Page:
LONDON – Retina Implant AG, a developer of electronic sub-retinal implants for the visually impaired, has opened a manufacturing plant to meet anticipated demand for its devices.
The company has been revealing results from clinical trials in learned publications and plans to expand its second human clinical trial outside Germany in early 2011 to European countries including the U.K. and Italy. Discussions are underway for potential clinical trials in the United States and Asia.
The embedding of an artificial light-sensitive chip beneath the retina with connection to the optical nerve can be helpful where blindness is the result of retinitis pigmentosa, an inherited condition that leads to deterioration of the light sensitive cells in the retina.
The manufacturing plant meets standard for CE mark approval for the sub-retinal implant and the company is expected to apply for that in 2011. This would to allow the chip to be approved for use as a medical device throughout the European Union.
The core of the implant is a microchip of about 3-mm diameter and about 50-microns thickness, within which 1,500 light-sensitive pixels are arranged. This would correspond to an array of 50 x 30 pixels. Each pixel is 70 microns by 70 microns yielding a visual field of 12 degrees of arc, the company said.
When people have cataract surgery, removal of the "yellow" lens, results in enhanced vision into the near ultraviolet (UV) because the blocking filter has been removed. A key consideration in what colors could theoretically be seen by people with implants is the combination of the spectral sensitivities of the sensors AND the lens in front.
As I recall, insects (and birds) are reported to have vision in the ultraviolet (UV) which may be useful especially when detecting flower patterns. While snakes use infrared (IR) - detected by the pit organs - to detect potential warm blooded prey, I believe that reports of IR vision in birds have been dismissed (Wikipedia "http://en.wikipedia.org/wiki/Bird_vision").
@iniewski If the insurance companies can be convinced to give reimbursements, then it will be benficial for atleast some people and its a business.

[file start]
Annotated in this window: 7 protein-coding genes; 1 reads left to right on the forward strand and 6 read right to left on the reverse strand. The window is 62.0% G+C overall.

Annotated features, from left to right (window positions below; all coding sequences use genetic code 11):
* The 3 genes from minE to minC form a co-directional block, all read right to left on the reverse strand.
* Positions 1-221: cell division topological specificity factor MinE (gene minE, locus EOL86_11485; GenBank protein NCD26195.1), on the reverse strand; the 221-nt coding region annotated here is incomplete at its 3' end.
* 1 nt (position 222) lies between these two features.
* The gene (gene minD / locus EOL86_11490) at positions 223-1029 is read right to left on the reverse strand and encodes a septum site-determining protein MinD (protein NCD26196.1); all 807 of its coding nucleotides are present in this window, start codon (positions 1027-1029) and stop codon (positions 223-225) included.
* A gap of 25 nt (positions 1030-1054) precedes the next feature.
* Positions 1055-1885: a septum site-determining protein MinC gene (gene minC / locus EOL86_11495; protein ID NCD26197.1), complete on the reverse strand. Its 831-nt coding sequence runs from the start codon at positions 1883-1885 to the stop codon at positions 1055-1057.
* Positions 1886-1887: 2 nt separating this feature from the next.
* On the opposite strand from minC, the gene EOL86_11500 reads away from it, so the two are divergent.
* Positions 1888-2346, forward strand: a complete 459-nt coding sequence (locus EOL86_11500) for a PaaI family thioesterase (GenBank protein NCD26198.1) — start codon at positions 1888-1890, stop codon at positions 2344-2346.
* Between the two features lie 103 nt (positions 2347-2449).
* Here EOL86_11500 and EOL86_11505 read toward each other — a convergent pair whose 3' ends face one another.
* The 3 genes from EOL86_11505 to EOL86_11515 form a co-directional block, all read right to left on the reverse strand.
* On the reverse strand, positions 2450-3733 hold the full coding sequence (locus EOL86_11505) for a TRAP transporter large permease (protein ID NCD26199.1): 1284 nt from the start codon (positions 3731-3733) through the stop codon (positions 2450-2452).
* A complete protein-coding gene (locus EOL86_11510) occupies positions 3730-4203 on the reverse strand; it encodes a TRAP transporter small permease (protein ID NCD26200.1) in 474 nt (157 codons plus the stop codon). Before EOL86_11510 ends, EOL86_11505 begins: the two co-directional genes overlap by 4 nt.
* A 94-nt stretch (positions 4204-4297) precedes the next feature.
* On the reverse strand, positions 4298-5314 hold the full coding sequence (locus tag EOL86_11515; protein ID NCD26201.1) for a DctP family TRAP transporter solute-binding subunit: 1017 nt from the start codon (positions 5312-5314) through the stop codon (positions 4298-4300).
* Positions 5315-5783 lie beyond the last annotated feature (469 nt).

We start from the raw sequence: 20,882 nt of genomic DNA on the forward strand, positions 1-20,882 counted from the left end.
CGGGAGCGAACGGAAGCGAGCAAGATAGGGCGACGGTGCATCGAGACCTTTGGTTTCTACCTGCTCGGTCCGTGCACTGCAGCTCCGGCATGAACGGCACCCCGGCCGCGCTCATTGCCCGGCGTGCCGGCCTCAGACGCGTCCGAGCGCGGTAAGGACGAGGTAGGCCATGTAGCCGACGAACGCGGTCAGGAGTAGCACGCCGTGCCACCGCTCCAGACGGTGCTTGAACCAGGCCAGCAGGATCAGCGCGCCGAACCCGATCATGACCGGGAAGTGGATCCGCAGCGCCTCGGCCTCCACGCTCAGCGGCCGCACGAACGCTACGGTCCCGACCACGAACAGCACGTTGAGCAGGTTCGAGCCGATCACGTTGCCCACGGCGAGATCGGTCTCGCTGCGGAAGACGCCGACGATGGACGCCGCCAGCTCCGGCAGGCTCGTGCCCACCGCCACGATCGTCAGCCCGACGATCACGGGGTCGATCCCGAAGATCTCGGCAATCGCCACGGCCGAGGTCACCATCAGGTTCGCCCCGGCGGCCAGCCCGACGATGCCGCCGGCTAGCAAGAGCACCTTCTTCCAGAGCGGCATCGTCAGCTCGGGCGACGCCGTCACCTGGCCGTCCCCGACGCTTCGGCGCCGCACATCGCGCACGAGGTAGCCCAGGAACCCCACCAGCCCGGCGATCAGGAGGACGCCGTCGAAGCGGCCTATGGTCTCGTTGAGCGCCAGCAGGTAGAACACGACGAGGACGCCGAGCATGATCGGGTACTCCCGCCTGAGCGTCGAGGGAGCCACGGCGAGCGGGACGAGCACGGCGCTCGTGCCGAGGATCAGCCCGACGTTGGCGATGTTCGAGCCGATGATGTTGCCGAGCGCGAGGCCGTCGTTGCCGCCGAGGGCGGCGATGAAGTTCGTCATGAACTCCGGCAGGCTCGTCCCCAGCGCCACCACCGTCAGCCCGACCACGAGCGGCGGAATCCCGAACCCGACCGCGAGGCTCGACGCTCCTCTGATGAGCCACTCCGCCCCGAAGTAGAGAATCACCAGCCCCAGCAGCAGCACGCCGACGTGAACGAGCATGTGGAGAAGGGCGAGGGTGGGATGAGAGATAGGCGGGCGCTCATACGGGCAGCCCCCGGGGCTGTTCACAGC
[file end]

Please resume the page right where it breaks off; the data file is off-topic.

The number of pixels seems rather small. Hope the future versions have better pixel density.
Distant evolutionary ancestors of humans had four types of cones (tetrachromatic). Most birds, many reptiles and some fish still do. Birds tend to see IR in addition to (human) visible spectrum. Some fish extend into UV. Mammals lost two cones, likely when primarily a nocturnal creature, to become dichromatic. In our recent primate evolutionary past, a genetic mutation reintroduced a third cone. *Disclaimer: unless of course we didn't evolve, and a supreme being has simply left a complicated set of physiological puzzles to keep us busy.*
Speaking of interesting thoughts and enhanced vision. Scientists have used gene therapy techniques to give mice, normally dichromats, the ability to see three colors.
I wonder how many people can benefit from this technology. Clearly, not every blind person would be able to take advantage of it...I am surprised there is a business case to build the implant fab", although the fab described in the article is rather small...Kris
I wonder if we will be able to have a picture of what the people with these implants actually see.
Will they see in real color or not? This is directly related with what's mentioned in the above comments in regards the interfacing between electronic connectors and nerves, and the way the electrical signals are conditioned and handled.
I agree, the idea of interfacing electrical signals directly to nerves is quite amazing.
Especially when they talk about how the resolution could be improved in the future, this leads to some very interesting thoughts like could they also expand the range of visible wavelengths into the infrared and ultraviolet regions? I'm not suggesting they should, or that it's a good idea, but it does seem possible -- just a different sensor using the same electrical-to-nerve interface.
Science fiction meets reality.
Its amazing it involves interfacing of tissue/nerve with electronic signal, it would be interesting to know about the kind of connections it will be using. And hope so that it will not result like "PS2" kind of connector.
David Patterson, known for his pioneering research that led to RAID, clusters and more, is part of a team at UC Berkeley that recently made its RISC-V processor architecture an open source hardware offering. We talk with Patterson and one of his colleagues behind the effort about the opportunities they see, what new kinds of designs they hope to enable and what it means for today’s commercial processor giants such as Intel, ARM and Imagination Technologies.